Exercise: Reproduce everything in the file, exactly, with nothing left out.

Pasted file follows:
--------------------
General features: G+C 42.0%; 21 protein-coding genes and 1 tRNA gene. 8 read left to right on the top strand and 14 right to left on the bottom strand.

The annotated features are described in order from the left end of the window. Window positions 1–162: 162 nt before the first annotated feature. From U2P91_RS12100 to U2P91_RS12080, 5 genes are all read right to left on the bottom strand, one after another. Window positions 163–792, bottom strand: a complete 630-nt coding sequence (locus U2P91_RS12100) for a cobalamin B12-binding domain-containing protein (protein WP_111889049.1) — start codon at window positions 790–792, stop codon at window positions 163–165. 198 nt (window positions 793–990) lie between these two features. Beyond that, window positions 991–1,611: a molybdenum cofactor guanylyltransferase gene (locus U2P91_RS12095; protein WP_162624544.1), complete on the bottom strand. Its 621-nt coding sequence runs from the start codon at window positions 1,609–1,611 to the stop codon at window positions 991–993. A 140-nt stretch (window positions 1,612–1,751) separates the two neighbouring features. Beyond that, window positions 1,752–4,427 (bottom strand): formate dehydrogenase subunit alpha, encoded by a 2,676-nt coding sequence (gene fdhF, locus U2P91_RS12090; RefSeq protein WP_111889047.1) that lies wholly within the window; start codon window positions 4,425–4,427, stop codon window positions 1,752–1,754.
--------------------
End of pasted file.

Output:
General features: G+C 42.0%; 21 protein-coding genes and 1 tRNA gene. 8 read left to right on the top strand and 14 right to left on the bottom strand.

The annotated features are described in order from the left end of the window. Window positions 1–162: 162 nt before the first annotated feature. From U2P91_RS12100 to U2P91_RS12080, 5 genes are all read right to left on the bottom strand, one after another. Window positions 163–792, bottom strand: a complete 630-nt coding sequence (locus U2P91_RS12100) for a cobalamin B12-binding domain-containing protein (protein WP_111889049.1) — start codon at window positions 790–792, stop codon at window positions 163–165. 198 nt (window positions 793–990) lie between these two features. Beyond that, window positions 991–1,611: a molybdenum cofactor guanylyltransferase gene (locus U2P91_RS12095; protein WP_162624544.1), complete on the bottom strand. Its 621-nt coding sequence runs from the start codon at window positions 1,609–1,611 to the stop codon at window positions 991–993. A 140-nt stretch (window positions 1,612–1,751) separates the two neighbouring features. Beyond that, window positions 1,752–4,427 (bottom strand): formate dehydrogenase subunit alpha, encoded by a 2,676-nt coding sequence (gene fdhF, locus U2P91_RS12090; RefSeq protein WP_111889047.1) that lies wholly within the window; start codon window positions 4,425–4,427, stop codon window positions 1,752–1,754.